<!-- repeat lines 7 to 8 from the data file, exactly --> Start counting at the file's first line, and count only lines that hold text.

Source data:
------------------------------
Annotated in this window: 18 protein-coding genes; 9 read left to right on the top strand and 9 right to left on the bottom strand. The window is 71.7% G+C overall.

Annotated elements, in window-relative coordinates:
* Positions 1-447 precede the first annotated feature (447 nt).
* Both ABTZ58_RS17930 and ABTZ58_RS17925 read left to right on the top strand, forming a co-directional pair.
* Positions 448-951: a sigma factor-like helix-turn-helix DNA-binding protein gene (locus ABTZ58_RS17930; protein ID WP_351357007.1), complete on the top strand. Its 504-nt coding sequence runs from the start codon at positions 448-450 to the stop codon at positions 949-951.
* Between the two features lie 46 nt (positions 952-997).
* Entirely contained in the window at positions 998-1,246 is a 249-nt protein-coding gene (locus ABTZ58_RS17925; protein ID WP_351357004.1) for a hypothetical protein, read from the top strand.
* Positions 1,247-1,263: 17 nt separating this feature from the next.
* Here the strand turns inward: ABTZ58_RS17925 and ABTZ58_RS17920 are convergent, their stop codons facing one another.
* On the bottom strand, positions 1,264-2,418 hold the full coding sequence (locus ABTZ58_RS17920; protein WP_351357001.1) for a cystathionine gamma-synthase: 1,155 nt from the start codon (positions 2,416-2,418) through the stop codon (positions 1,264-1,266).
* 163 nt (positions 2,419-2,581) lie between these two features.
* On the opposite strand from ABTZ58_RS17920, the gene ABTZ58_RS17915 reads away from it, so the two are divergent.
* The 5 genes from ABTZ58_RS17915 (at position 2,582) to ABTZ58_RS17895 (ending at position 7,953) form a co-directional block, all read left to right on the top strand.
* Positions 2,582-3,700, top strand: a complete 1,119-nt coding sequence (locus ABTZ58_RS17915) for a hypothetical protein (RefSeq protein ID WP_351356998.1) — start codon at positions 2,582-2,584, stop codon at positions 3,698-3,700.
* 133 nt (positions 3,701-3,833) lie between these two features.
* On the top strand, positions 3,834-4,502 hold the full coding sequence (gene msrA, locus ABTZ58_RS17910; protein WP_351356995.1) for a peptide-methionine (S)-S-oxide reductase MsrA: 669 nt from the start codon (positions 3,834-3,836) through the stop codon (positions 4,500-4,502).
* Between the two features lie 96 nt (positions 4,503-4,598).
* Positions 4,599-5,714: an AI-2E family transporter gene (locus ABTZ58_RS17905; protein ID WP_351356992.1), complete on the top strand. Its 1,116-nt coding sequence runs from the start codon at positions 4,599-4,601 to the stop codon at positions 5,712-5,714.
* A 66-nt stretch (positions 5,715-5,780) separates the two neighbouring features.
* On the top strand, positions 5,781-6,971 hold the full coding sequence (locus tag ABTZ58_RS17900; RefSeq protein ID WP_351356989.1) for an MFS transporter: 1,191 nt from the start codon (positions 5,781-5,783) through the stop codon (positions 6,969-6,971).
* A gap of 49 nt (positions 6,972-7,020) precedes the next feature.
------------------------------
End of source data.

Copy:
* Entirely contained in the window at positions 998-1,246 is a 249-nt protein-coding gene (locus ABTZ58_RS17925; protein ID WP_351357004.1) for a hypothetical protein, read from the top strand.
* Positions 1,247-1,263: 17 nt separating this feature from the next.